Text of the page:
thp celebration program of the open-'
ing of Route 60 (Boone Trail), aj
crowd estimated at well over five j
thousand from six or more Southern i
States participated in the festivities, j
enjoyed one of he greatest dinners'
ever spread in the mountains and
went away with a song of praise in
their hearts for Watauga and the
manner in which she treated her dis
The program got under way at,
11 o'clock with the address of wel-!
come by Dr. B. B. Dougherty, presi-.
dent of Appalachian State Teachers j
College, who traced the development j
of highways in the mountains and j
told of their part in the reclamation j
of the Lost Provinces. In glowing!
language the noted educator described i
the beauties of Watauga County and j
climaxed his address with a tribute j
to Grandfather Mountain. "I have j
been told," he said, "that Grandfa-j
thcr Mountain is the oldest mountain |
in the world, but 1 do not believe it. j
I believe that when God Alipighty j
had finished the earth, he survoved 1
his handiwork and decided tc crown |
it with his masterpiece, . and that;
masterpiece is Grandfather Moun-1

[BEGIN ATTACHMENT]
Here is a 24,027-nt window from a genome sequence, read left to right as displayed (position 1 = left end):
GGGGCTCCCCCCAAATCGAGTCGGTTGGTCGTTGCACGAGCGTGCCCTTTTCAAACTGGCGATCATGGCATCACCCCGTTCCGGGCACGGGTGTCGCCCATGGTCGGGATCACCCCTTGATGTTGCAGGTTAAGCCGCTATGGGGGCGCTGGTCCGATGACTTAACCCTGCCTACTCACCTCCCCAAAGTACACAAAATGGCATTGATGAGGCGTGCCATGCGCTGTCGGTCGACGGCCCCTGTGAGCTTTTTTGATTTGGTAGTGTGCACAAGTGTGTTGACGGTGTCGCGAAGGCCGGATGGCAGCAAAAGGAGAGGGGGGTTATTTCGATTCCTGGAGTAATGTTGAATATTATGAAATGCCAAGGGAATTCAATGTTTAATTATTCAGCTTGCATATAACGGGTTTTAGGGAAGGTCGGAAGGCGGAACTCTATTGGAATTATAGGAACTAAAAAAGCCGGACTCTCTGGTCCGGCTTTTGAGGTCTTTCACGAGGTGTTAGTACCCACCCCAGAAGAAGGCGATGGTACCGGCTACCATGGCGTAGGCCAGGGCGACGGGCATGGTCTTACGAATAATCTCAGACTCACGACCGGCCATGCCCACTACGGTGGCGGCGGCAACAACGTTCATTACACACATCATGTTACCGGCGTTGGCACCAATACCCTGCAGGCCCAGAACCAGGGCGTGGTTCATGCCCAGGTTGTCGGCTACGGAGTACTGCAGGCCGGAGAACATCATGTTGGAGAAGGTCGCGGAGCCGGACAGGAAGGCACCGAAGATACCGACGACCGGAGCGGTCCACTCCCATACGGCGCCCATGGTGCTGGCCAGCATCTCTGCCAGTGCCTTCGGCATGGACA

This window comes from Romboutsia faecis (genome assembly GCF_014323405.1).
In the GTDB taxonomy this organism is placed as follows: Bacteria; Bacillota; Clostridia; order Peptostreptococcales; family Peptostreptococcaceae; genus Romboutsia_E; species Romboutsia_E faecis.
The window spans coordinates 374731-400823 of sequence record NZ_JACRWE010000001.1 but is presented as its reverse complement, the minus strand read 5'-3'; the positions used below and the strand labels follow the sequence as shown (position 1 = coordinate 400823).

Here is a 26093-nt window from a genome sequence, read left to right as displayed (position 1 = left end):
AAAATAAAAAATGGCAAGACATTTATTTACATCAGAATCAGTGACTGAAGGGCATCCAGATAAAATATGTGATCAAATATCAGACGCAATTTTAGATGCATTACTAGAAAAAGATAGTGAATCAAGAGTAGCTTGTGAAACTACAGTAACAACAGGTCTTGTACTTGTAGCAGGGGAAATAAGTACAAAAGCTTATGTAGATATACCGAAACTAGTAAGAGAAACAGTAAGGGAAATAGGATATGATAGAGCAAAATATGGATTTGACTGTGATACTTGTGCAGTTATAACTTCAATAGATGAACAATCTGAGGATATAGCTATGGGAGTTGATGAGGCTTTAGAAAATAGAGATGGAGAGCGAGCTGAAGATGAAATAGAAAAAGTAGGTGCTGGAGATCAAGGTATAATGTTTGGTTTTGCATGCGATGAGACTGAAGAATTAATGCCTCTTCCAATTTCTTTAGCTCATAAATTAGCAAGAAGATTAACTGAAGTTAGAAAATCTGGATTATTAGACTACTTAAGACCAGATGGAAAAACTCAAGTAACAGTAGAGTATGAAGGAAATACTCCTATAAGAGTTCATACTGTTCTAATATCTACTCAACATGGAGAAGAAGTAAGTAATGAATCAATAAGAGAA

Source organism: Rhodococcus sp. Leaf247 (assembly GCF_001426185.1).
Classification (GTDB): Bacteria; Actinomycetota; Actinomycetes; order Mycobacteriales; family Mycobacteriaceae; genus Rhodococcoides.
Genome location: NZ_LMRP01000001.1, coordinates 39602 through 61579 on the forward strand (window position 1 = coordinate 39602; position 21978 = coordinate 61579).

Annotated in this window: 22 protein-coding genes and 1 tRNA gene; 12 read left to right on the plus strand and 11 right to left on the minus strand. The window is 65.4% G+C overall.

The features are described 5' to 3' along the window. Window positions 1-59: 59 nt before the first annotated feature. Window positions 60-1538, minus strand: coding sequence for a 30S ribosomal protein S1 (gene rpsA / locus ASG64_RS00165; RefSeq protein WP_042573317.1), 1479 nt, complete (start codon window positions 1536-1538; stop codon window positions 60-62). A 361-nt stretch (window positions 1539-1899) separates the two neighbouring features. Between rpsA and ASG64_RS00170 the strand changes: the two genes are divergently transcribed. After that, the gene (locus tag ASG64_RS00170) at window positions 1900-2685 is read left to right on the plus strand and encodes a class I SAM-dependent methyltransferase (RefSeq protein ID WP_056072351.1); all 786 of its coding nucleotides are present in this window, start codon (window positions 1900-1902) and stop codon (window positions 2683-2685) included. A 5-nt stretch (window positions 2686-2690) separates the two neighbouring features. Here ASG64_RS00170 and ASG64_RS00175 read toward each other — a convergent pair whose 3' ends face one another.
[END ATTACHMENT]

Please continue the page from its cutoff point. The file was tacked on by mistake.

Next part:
tain. I hope sonic day to see a high-,
way reaching to the top of Grand father,
so that all may travel therej
and appreciate its beauties."
Following Dr. Dougherty's address!
Judge T. B. Finley of the Superior;
Court bench introduced Henry Reynolds,
of North Wilkesbovo, who
brought greetings from the Slate of
Wilkes and in turn introduced Santford
Martin, editor of the WinstonSalem
Journal, who in his five-minute
talk related many humorous ihci- j
dents which occurred during the ear-J
ly days of the State's highway pro
gram. The Winston editor also read j
letters from President Hoover and |
Ernest N. Smith, of the American j
Automobile Association, felicitating
North Carolina and Watauga County
on the completion of the Boone
Near the close of Mr. Martin's talk
Governor and Mrs. O. Max Gardner
entered the auditorium cf the college
where the first part of the program